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I have a very noob-ish question here regarding refs, though still confounding to me at the very least...
In the code example below, i'm trying to create a hash of arrays:

#!/usr/bin/perl

use strict;
use warnings;
use 5.010;
use Data::Dumper;

$Data::Dumper::Sortkeys = 1;
$Data::Dumper::Terse = 1;
$Data::Dumper::Quotekeys = 0;

my @a1 = ( 'a1', 1, 1, 1 );
my @a2 = ( 'a2', 2, 2, 2 );

my $a1_ref = \@a1;
my $a2_ref = \@a2;

my @a = ( $a1_ref, $a2_ref );

my %h = ();

for my $i ( 1 .. 2 ) {
        $h{"$i"} = \@a;
}

say Dumper \%h;

The Dumper output is

{
          '1' => [
                   [
                     'a1',
                     1,
                     1,
                     1
                   ],
                   [
                     'a2',
                     2,
                     2,
                     2
                   ]
                 ],
          '2' => $VAR1->{'1'}
        }

The question here is:
why is $h{'2'} a reference to $h{'1'}? I'm trying to create a hash %h with identical key-values made of the @a array-of-arrays. I want each key-value of the hash to have it's own AoA based on @a, but i'm getting references to $h{'1'} instead. What am i doing wrong??
The Dumper output i'm trying to achive is:

{
          '1' => [
                   [   
                     'a1',
                     1,  
                     1,  
                     1   
                   ],  
                   [   
                     'a2',
                     2,  
                     2,  
                     2   
                   ]   
                 ],  
          '2' => [
                   [   
                     'a1',
                     1,  
                     1,  
                     1   
                   ],  
                   [   
                     'a2',
                     2,  
                     2,  
                     2   
                   ]   
                 ]   
        }   

Any help appreciated. thanks in advance!
-dan

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4 Answers 4

up vote 4 down vote accepted

It's not that $h{'2'} is a reference to $h{'1'}, but that both are references to the same array, namely @a. What you probably want is:

for my $i ( 1 .. 2 ) {
    $h{"$i"} = $a[$i - 1];
}

which is equivalent to this:

$h{'1'} = $a[0];   # i.e., $a1_ref
$h{'2'} = $a[1];   # i.e., $a2_ref

which makes $h{'1'} a reference to @a1 and $h{'2'} a reference to @a2.

Incidentally, you might find it helpful to use the notations [ ... ] and { ... } to create references to anonymous arrays and hashes (respectively). Since you never use @a1 and @a2 except via $a1_ref and $a2_ref, you might as well create the latter directly:

my $a1_ref = [ 'a1', 1, 1, 1 ];   # reference to a new array (no name needed)
my $a2_ref = [ 'a2', 2, 2, 2 ];   # ditto

Edited for updated question: To copy an array, you can write:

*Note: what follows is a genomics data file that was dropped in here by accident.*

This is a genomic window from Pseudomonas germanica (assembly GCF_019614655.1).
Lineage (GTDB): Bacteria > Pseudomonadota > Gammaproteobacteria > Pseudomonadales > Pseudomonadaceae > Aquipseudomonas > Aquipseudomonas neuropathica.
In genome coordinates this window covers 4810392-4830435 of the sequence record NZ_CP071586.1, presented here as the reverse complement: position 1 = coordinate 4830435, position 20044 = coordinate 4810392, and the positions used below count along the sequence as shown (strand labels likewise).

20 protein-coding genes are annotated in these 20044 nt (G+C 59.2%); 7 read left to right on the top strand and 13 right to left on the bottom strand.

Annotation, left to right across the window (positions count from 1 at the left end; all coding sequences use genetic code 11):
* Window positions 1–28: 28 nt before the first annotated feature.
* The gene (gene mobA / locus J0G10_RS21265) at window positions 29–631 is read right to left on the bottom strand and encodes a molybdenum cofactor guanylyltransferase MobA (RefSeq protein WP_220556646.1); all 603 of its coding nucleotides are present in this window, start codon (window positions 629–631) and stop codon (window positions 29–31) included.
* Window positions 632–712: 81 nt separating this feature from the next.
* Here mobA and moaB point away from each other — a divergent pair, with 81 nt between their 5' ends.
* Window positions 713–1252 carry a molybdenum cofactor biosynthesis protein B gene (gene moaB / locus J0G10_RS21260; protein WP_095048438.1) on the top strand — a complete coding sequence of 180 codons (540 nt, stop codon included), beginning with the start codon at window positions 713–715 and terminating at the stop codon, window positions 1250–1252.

my @orig = (1, 2, 3);
my @new = @orig;

or:

my $orig_ref = [1, 2, 3];
my $new_ref = [@$orig_ref]; # arrayref -> array -> list -> array -> arrayref

In your case, if I understand you correctly, you need to perform a slightly "deep" copy: you don't just want two arrays with the same elements, you want two arrays whose elements are references to distinct arrays with the same elements. There's no built-in Perl way to do that, but you can write a loop, or use the map function:

my @orig = ([1, 2, 3], [4, 5, 6]);
my @new = map [@$_], @orig;

So:

for my $i ( 1 .. 2 ) {
    $h{"$i"} = [map [@$_], @a];
}
share|improve this answer
    
Thanks @ruakh, but that's not exactly what i was trying to achieve. I've updated my post with more info. that's a good tip regarding the reference notations. –  Gnowl May 4 '13 at 19:58

This (what you are doing) will make $h{1} and $h{2} refer to the same array, @a:

    for my $i ( 1 .. 2 ) {
        $h{"$i"} = \@a;
    }

This will make $h{1} and $h{2} refer to two different objects, each one being a copy of @a:

    for my $i ( 1 .. 2 ) {
        $h{"$i"} = [ @a ];
    }

But the inner arrays will still be aliased. It sounds like you want a deep copy:

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I think this code does what you want.

I have switched to Data::Dump because I prefer its output.

The problem with taking the reference of data is that, no matter how many times you copy that reference, it still points to the same data, so a change in that data is relected everywhere the it is referred to.

To produce a second, independent copy of, say, an array, you can of course write my @copy = @array and work from there. But it is convenient to use [ @array ] which copies the contents of the array to a new anonymous array and returns a reference to it.

You want each hash value to be a reference to a two-element array, each of which is a reference to another array containing the data from @a1 and @a2. This code will do that for you.

Another point is that, since hash keys are strings, it is unusual to use numeric values for them: it indicates that you should be using an array instead. But since all of this is clearly placeholder data I am not too worried about it.

use strict;
use warnings;

use Data::Dump;

my @a1 = qw/ a1 1 1 1 /;
my @a2 = qw/ a2 2 2 2 /;

my %h;

for my $i ( 1, 2 ) {
  $h{$i} = [ [ @a1 ], [ @a2 ] ];
}

dd \%h;

output

{
  1 => [["a1", 1, 1, 1], ["a2", 2, 2, 2]],
  2 => [["a1", 1, 1, 1], ["a2", 2, 2, 2]],
}
share|improve this answer

All the answers above pointed me to the correct solution (and the issue). And that's the need to make a copy of the structure and then use the reference to it. The arrays and hashes i pointed out here was just placeholder for a more complicated structure. So to make a copy of the structure i used the Clone module, which does exactly a deep copy of a the structure and return a different reference to it. Thanks all for the replies!

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